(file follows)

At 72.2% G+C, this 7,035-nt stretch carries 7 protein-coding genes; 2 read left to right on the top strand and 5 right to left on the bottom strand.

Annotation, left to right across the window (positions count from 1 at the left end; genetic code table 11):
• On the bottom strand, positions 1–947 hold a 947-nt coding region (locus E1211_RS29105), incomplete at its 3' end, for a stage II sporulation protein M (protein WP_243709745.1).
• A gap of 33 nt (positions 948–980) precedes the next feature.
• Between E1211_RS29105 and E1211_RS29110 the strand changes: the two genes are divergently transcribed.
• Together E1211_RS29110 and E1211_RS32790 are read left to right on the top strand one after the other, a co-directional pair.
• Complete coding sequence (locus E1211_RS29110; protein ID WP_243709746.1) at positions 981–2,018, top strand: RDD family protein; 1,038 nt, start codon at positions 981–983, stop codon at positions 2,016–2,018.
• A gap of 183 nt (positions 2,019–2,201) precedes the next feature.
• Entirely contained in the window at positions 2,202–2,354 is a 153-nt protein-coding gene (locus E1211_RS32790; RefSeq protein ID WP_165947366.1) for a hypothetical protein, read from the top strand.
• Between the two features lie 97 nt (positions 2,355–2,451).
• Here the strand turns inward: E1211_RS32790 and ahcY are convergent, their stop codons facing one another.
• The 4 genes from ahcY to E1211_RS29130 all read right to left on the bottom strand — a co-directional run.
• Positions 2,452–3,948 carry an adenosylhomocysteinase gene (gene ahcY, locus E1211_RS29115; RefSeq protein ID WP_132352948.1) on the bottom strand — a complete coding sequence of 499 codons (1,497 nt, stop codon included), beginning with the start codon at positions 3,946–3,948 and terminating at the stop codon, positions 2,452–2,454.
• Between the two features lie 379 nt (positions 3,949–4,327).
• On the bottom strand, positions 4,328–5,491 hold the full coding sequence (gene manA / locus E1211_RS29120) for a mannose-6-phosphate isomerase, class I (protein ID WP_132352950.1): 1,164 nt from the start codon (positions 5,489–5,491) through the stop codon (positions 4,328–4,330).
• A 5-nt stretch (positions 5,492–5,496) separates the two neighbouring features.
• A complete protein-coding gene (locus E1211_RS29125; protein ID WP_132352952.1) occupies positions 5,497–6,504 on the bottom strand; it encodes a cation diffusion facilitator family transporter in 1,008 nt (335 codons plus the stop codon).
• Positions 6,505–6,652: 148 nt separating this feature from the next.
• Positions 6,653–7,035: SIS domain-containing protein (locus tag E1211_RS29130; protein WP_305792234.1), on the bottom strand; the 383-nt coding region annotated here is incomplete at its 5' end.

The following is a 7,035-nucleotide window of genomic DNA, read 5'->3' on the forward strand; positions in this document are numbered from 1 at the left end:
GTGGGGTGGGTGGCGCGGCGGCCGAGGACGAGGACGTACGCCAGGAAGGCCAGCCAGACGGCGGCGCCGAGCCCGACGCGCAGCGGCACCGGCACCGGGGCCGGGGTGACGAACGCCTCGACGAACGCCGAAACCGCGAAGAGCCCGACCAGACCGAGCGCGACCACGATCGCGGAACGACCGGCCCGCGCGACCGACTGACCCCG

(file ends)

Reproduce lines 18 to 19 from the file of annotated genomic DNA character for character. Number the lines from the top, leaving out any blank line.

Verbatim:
• Positions 6,505–6,652: 148 nt separating this feature from the next.
• Positions 6,653–7,035: SIS domain-containing protein (locus tag E1211_RS29130; protein WP_305792234.1), on the bottom strand; the 383-nt coding region annotated here is incomplete at its 5' end.